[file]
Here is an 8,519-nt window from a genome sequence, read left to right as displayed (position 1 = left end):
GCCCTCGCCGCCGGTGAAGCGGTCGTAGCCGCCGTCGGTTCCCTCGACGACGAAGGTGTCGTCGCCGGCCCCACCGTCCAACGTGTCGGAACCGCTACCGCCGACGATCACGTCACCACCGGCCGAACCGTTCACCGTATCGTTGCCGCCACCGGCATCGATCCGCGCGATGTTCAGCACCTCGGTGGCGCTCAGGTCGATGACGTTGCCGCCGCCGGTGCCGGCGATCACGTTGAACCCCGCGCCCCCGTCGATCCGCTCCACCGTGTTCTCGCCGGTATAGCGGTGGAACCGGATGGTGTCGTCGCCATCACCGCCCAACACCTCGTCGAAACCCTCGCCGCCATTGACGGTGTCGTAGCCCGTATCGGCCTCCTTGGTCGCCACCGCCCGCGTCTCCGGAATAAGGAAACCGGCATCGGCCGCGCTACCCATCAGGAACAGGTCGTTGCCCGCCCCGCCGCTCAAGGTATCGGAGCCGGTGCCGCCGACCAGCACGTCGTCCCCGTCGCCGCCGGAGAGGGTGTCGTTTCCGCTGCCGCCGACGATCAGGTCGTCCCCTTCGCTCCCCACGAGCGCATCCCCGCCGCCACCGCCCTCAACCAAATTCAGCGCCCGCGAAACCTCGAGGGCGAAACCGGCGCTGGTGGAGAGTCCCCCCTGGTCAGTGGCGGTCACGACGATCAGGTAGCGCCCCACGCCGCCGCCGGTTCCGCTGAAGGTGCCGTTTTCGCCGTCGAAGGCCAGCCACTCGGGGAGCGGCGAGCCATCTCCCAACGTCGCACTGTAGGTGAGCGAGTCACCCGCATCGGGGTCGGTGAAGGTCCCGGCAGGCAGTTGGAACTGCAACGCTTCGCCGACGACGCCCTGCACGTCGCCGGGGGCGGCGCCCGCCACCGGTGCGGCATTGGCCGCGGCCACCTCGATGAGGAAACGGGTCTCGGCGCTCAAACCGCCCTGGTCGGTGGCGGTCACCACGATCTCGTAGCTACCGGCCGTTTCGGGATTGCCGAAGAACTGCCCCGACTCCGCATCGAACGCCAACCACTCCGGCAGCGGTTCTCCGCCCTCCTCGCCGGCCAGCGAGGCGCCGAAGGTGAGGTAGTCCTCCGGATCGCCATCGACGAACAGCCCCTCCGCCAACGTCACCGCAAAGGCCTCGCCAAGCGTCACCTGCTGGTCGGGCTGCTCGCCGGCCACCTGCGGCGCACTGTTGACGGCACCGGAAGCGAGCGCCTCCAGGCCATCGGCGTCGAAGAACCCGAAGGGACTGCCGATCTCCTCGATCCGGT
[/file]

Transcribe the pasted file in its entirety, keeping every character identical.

Here is an 8,519-nt window from a genome sequence, read left to right as displayed (position 1 = left end):
GCCCTCGCCGCCGGTGAAGCGGTCGTAGCCGCCGTCGGTTCCCTCGACGACGAAGGTGTCGTCGCCGGCCCCACCGTCCAACGTGTCGGAACCGCTACCGCCGACGATCACGTCACCACCGGCCGAACCGTTCACCGTATCGTTGCCGCCACCGGCATCGATCCGCGCGATGTTCAGCACCTCGGTGGCGCTCAGGTCGATGACGTTGCCGCCGCCGGTGCCGGCGATCACGTTGAACCCCGCGCCCCCGTCGATCCGCTCCACCGTGTTCTCGCCGGTATAGCGGTGGAACCGGATGGTGTCGTCGCCATCACCGCCCAACACCTCGTCGAAACCCTCGCCGCCATTGACGGTGTCGTAGCCCGTATCGGCCTCCTTGGTCGCCACCGCCCGCGTCTCCGGAATAAGGAAACCGGCATCGGCCGCGCTACCCATCAGGAACAGGTCGTTGCCCGCCCCGCCGCTCAAGGTATCGGAGCCGGTGCCGCCGACCAGCACGTCGTCCCCGTCGCCGCCGGAGAGGGTGTCGTTTCCGCTGCCGCCGACGATCAGGTCGTCCCCTTCGCTCCCCACGAGCGCATCCCCGCCGCCACCGCCCTCAACCAAATTCAGCGCCCGCGAAACCTCGAGGGCGAAACCGGCGCTGGTGGAGAGTCCCCCCTGGTCAGTGGCGGTCACGACGATCAGGTAGCGCCCCACGCCGCCGCCGGTTCCGCTGAAGGTGCCGTTTTCGCCGTCGAAGGCCAGCCACTCGGGGAGCGGCGAGCCATCTCCCAACGTCGCACTGTAGGTGAGCGAGTCACCCGCATCGGGGTCGGTGAAGGTCCCGGCAGGCAGTTGGAACTGCAACGCTTCGCCGACGACGCCCTGCACGTCGCCGGGGGCGGCGCCCGCCACCGGTGCGGCATTGGCCGCGGCCACCTCGATGAGGAAACGGGTCTCGGCGCTCAAACCGCCCTGGTCGGTGGCGGTCACCACGATCTCGTAGCTACCGGCCGTTTCGGGATTGCCGAAGAACTGCCCCGACTCCGCATCGAACGCCAACCACTCCGGCAGCGGTTCTCCGCCCTCCTCGCCGGCCAGCGAGGCGCCGAAGGTGAGGTAGTCCTCCGGATCGCCATCGACGAACAGCCCCTCCGCCAACGTCACCGCAAAGGCCTCGCCAAGCGTCACCTGCTGGTCGGGCTGCTCGCCGGCCACCTGCGGCGCACTGTTGACGGCACCGGAAGCGAGCGCCTCCAGGCCATCGGCGTCGAAGAACCCGAAGGGACTGCCGATCTCCTCGATCCGGT